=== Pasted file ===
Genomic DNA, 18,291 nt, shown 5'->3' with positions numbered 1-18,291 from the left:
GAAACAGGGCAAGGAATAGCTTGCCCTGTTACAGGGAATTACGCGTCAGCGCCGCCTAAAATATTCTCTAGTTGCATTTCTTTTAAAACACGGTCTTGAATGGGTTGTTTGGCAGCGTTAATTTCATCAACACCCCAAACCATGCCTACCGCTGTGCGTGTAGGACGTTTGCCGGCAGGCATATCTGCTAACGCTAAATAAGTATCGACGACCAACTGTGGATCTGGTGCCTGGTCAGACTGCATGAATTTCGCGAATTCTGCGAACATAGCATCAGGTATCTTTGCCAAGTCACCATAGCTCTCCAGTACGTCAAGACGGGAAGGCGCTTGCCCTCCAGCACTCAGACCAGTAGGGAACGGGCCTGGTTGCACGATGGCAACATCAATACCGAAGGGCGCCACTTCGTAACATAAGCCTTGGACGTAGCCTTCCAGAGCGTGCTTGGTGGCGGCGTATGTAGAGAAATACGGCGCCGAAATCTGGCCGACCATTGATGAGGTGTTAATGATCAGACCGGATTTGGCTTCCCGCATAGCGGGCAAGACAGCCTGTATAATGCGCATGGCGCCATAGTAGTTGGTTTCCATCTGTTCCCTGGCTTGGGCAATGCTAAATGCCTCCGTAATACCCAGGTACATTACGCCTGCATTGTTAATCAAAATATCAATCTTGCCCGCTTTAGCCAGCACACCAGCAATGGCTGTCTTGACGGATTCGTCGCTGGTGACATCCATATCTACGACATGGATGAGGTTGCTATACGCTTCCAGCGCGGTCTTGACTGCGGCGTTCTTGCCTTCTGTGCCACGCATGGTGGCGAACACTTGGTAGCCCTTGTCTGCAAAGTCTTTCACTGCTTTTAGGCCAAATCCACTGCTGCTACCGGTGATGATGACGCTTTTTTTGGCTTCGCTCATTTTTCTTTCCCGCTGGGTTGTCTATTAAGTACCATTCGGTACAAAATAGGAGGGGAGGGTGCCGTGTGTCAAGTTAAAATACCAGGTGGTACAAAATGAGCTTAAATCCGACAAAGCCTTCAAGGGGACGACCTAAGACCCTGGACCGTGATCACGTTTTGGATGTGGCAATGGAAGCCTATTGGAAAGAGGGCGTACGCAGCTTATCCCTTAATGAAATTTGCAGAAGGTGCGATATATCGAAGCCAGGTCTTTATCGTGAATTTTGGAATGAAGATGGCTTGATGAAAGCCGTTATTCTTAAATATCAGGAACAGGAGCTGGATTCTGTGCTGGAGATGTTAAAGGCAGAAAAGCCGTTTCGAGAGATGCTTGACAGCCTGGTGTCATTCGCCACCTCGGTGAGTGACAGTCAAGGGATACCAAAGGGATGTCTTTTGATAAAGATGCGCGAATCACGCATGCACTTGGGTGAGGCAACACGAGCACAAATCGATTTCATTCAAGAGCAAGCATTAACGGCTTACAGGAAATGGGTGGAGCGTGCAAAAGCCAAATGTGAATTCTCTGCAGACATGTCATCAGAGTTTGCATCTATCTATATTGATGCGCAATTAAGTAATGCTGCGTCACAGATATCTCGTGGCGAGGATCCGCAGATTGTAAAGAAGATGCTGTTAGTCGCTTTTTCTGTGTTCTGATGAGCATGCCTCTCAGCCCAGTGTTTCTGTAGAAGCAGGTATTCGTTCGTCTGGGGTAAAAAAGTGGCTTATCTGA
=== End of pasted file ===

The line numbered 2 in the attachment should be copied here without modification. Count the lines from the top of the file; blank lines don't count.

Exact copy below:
GAAACAGGGCAAGGAATAGCTTGCCCTGTTACAGGGAATTACGCGTCAGCGCCGCCTAAAATATTCTCTAGTTGCATTTCTTTTAAAACACGGTCTTGAATGGGTTGTTTGGCAGCGTTAATTTCATCAACACCCCAAACCATGCCTACCGCTGTGCGTGTAGGACGTTTGCCGGCAGGCATATCTGCTAACGCTAAATAAGTATCGACGACCAACTGTGGATCTGGTGCCTGGTCAGACTGCATGAATTTCGCGAATTCTGCGAACATAGCATCAGGTATCTTTGCCAAGTCACCATAGCTCTCCAGTACGTCAAGACGGGAAGGCGCTTGCCCTCCAGCACTCAGACCAGTAGGGAACGGGCCTGGTTGCACGATGGCAACATCAATACCGAAGGGCGCCACTTCGTAACATAAGCCTTGGACGTAGCCTTCCAGAGCGTGCTTGGTGGCGGCGTATGTAGAGAAATACGGCGCCGAAATCTGGCCGACCATTGATGAGGTGTTAATGATCAGACCGGATTTGGCTTCCCGCATAGCGGGCAAGACAGCCTGTATAATGCGCATGGCGCCATAGTAGTTGGTTTCCATCTGTTCCCTGGCTTGGGCAATGCTAAATGCCTCCGTAATACCCAGGTACATTACGCCTGCATTGTTAATCAAAATATCAATCTTGCCCGCTTTAGCCAGCACACCAGCAATGGCTGTCTTGACGGATTCGTCGCTGGTGACATCCATATCTACGACATGGATGAGGTTGCTATACGCTTCCAGCGCGGTCTTGACTGCGGCGTTCTTGCCTTCTGTGCCACGCATGGTGGCGAACACTTGGTAGCCCTTGTCTGCAAAGTCTTTCACTGCTTTTAGGCCAAATCCACTGCTGCTACCGGTGATGATGACGCTTTTTTTGGCTTCGCTCATTTTTCTTTCCCGCTGGGTTGTCTATTAAGTACCATTCGGTACAAAATAGGAGGGGAGGGTGCCGTGTGTCAAGTTAAAATACCAGGTGGTACAAAATGAGCTTAAATCCGACAAAGCCTTCAAGGGGACGACCTAAGACCCTGGACCGTGATCACGTTTTGGATGTGGCAATGGAAGCCTATTGGAAAGAGGGCGTACGCAGCTTATCCCTTAATGAAATTTGCAGAAGGTGCGATATATCGAAGCCAGGTCTTTATCGTGAATTTTGGAATGAAGATGGCTTGATGAAAGCCGTTATTCTTAAATATCAGGAACAGGAGCTGGATTCTGTGCTGGAGATGTTAAAGGCAGAAAAGCCGTTTCGAGAGATGCTTGACAGCCTGGTGTCATTCGCCACCTCGGTGAGTGACAGTCAAGGGATACCAAAGGGATGTCTTTTGATAAAGATGCGCGAATCACGCATGCACTTGGGTGAGGCAACACGAGCACAAATCGATTTCATTCAAGAGCAAGCATTAACGGCTTACAGGAAATGGGTGGAGCGTGCAAAAGCCAAATGTGAATTCTCTGCAGACATGTCATCAGAGTTTGCATCTATCTATATTGATGCGCAATTAAGTAATGCTGCGTCACAGATATCTCGTGGCGAGGATCCGCAGATTGTAAAGAAGATGCTGTTAGTCGCTTTTTCTGTGTTCTGATGAGCATGCCTCTCAGCCCAGTGTTTCTGTAGAAGCAGGTATTCGTTCGTCTGGGGTAAAAAAGTGGCTTATCTGA